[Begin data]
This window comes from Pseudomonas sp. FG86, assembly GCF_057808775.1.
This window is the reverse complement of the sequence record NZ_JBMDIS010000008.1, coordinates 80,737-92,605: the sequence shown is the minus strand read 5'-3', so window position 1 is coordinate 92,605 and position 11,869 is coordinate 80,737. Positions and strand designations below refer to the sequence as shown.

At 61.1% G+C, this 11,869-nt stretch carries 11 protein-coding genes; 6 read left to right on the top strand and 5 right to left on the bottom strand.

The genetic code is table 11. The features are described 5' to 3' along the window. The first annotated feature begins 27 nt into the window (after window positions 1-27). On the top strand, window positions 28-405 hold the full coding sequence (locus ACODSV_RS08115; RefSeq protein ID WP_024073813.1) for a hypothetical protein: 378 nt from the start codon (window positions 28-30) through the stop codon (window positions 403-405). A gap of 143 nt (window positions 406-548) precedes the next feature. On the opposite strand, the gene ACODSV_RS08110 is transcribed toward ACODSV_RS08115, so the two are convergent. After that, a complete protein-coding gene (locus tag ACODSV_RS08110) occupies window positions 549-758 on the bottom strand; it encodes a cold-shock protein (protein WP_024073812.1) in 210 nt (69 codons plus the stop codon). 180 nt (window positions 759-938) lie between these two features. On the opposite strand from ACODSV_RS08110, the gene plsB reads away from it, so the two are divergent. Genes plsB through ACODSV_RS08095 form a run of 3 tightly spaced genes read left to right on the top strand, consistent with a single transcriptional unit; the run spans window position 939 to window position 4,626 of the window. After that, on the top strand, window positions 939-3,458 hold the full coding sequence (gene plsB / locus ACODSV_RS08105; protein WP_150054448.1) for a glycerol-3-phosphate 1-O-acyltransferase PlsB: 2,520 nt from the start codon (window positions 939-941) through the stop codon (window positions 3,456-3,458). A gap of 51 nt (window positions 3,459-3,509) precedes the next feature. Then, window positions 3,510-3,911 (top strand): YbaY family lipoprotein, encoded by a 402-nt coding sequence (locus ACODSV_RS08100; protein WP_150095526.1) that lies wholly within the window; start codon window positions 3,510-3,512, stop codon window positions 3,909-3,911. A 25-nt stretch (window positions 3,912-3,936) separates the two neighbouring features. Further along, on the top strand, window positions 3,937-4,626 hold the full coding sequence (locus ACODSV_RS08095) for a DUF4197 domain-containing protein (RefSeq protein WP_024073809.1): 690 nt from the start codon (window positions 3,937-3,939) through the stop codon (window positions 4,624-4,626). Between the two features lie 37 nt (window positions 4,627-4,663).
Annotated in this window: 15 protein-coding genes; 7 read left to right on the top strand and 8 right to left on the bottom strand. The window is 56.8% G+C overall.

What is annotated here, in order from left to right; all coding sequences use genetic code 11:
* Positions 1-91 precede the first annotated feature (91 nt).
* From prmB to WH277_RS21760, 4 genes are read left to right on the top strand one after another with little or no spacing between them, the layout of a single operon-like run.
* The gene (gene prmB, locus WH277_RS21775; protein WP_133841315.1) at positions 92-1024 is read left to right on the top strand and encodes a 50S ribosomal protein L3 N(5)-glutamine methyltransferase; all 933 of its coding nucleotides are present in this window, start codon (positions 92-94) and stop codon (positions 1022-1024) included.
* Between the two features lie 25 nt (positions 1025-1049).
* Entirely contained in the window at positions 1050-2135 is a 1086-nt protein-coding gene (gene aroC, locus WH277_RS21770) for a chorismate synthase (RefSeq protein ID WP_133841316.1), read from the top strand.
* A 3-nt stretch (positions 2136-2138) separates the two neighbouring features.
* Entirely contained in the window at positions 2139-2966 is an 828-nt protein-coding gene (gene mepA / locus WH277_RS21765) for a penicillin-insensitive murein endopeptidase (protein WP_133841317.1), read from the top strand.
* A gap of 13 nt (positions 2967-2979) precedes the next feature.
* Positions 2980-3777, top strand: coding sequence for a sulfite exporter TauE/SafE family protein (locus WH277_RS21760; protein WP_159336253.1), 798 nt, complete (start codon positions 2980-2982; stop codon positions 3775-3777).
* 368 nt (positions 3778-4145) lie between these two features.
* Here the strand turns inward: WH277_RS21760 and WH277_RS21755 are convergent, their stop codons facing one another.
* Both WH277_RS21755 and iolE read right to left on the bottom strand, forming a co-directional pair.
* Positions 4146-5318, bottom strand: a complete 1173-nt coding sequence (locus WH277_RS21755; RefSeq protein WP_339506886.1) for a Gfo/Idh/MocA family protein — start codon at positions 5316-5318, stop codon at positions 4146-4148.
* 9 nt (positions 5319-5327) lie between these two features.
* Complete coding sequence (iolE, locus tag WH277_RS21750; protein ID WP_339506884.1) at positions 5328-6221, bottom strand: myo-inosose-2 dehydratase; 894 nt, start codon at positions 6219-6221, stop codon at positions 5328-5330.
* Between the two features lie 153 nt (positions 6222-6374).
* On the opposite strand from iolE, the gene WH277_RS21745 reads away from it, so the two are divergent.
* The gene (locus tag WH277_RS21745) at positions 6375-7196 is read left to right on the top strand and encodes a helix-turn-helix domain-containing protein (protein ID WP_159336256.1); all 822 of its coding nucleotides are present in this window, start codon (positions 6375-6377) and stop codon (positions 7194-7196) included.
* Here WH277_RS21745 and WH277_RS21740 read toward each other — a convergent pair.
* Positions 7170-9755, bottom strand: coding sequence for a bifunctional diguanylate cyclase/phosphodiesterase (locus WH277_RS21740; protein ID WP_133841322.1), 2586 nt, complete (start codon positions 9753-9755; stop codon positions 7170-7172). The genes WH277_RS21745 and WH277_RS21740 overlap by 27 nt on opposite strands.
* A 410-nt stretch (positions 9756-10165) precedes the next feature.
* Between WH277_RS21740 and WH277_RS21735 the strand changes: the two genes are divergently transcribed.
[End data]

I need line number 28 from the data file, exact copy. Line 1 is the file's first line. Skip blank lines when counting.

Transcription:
* Between WH277_RS21740 and WH277_RS21735 the strand changes: the two genes are divergently transcribed.